Lilyana gets a llama and other adventures
The clouds are coming! The clouds are coming! I can’t help it, I’m a Northwest child when it comes to storms and their cozy quotient.
A surge of electricity courses through when it connects that I’ve a valid excuse for not going anywhere. It reminds of when I was a kid and not too sick, but ill enough to stay home with the entire day before me to read books and make up things.
I know this may sound strange coming from a bird who generally likes to fly, but I’m an introvert at the heart of things. Not shy, just comfortable spending time alone slaving away writing (and reading) books, cleaning out closets, and stitching llamas and things.
I’m leaning into winter, especially this one. You read it correctly. I’ve several projects all in a row, and I’m hunker-prepared. With a vaccine appearing on the horizon and numbers looking ugly, it’s a cue to get some isolationist tendencies scratched. It’s the same contented feeling I enjoyed when I was writing my novel. Writers are notorious loners. More on that later.
My woodpile is stacked, baking supplies and hot chocolate mixes pulsate in the cupboard, and do I have books? I amass books like a seamstress does fabric. I’m not sure where they all alight from, but I seem to have a flock of them building most everywhere.
Then there’s Lilyana’s llama. Lily’s my 11-year-old double great niece who lives in Phoenix, Arizona.
A year ago during a visit, the two of us came up with the smashing plan of becoming pen pals. Through the grapevine I discovered she’d seen and been impressed with a cross-stitch project I’d made years ago for my brother. I’d hung up my Aida cloth and DMC floss years ago. I can’t even recall the last project, but I remember how satisfying it was to methodically work, watching the design emerge one small X at a time. Lily told her mother she wanted one, and that was all the spark I needed. When I asked my sister Nancy, Lily’s great grandma, what types of things she liked, llamas appeared on the list, so I went on the hunt for the perfect one.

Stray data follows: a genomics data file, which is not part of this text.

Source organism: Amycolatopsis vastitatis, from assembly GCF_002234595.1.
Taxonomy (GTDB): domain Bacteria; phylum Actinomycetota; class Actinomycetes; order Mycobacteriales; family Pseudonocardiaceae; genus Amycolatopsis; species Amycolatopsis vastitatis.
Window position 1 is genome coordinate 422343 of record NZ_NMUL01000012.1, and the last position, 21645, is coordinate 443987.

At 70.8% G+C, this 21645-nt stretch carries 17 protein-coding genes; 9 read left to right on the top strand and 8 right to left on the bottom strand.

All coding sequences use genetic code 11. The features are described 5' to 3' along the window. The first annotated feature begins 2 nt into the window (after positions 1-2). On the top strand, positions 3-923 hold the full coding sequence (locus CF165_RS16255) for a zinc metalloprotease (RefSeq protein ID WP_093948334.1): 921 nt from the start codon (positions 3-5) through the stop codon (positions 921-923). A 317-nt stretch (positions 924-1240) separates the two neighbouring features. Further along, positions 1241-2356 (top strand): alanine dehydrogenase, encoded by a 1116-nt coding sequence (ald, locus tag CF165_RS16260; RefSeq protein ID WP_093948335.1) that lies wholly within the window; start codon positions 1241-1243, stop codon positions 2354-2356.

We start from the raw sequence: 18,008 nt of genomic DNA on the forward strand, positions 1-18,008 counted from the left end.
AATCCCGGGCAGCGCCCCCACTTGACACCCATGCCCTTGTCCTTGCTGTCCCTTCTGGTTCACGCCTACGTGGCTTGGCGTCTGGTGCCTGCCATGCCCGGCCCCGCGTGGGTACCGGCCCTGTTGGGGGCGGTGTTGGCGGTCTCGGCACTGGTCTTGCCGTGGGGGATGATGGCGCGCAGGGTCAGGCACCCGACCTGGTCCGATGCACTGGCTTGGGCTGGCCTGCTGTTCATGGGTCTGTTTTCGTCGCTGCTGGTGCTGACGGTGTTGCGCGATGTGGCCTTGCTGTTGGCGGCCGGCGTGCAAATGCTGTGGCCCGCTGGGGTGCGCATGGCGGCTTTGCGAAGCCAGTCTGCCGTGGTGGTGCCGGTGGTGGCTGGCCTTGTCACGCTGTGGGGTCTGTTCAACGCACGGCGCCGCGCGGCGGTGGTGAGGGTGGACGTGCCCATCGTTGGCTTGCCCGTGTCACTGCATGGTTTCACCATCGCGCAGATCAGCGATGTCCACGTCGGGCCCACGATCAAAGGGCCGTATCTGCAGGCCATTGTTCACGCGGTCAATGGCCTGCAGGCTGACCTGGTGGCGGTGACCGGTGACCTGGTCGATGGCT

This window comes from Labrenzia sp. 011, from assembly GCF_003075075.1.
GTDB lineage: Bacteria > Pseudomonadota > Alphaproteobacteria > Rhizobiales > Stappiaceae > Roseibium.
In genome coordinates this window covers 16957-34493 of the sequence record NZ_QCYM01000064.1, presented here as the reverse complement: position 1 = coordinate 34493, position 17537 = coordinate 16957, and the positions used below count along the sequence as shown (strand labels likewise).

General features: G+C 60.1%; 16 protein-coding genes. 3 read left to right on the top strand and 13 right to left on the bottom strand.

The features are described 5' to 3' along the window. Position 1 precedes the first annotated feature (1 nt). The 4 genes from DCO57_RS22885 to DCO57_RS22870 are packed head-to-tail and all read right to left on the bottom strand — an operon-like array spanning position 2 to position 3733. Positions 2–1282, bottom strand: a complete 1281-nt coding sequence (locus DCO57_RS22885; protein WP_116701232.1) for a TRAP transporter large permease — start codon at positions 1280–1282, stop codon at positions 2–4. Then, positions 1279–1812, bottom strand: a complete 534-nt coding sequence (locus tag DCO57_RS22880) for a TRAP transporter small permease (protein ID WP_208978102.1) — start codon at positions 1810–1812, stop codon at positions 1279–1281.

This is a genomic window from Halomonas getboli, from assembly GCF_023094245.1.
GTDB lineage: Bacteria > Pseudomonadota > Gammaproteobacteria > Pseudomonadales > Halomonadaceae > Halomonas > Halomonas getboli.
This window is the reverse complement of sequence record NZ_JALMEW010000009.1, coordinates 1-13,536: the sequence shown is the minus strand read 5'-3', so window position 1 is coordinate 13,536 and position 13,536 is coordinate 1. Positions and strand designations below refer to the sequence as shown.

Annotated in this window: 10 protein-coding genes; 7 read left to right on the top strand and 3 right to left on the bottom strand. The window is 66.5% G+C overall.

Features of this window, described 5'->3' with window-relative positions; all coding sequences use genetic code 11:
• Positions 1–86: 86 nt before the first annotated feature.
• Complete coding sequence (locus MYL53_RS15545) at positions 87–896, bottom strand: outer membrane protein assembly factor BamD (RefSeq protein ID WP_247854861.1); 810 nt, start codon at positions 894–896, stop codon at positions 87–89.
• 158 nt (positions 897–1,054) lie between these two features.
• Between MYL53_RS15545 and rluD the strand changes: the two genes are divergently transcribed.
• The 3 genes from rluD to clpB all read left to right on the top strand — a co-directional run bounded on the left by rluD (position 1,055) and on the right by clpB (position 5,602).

I found her on Etsy, downloaded the pattern, and then reached back into a stuffed-away box of floss and paraphernalia, extracting the stuff of contentment on a winter’s night.
The next major effort is to dive into my sequel novel to “Stone Revival,” which I plan to publish by spring. “Stone Uprising” requires a magnum of research, an extended vacation, which will find me hunting in such diverse places as England and Las Vegas, New Mexico online and in books. Who says we can’t travel? When a writer or reader becomes one with a good story, transport happens.
I’m hoping everyone will feel hopeful about spending (even) more time at home and not in groups. I realize the situation is a bigger hurdle for extroverts, who get their charge from people. I’m sharing a view from the other side of the mountain. I’ll get outside for walks and hikes.
As for our beloved local businesses, my plan is to support them by investing the money I would have spent during sane times and buy gift cards/certificates. Then, when we can all come out and play, I’ll have all these great experiences with which to celebrate emancipation. That’s the plan, anyway.
I heartily recommend bird watching. Not chickens, though, because they are daredevils where traffic is concerned. I have strategically placed feeders and a bird bath just outside my living room window. Watching the little feather bombs do their thing adds a sense of peace and a daily connection with nature — a sure perspective stabilizer for me.
I’m interested to hear what kinds of projects you’re all working on with these weeks of opportunity ahead. Send me pictures and updates, and if it’s not too humiliating, I’ll send photos of Lily’s llama as she appears.
Hang tight. The vaccine is coming! The vaccine is coming!
Peggy Dover is a freelance writer. Reach her at firstname.lastname@example.org. Purchase her book, “Trips & Tangents: 101 Favorite Southern Oregon Journal Columns” wherever books are sold.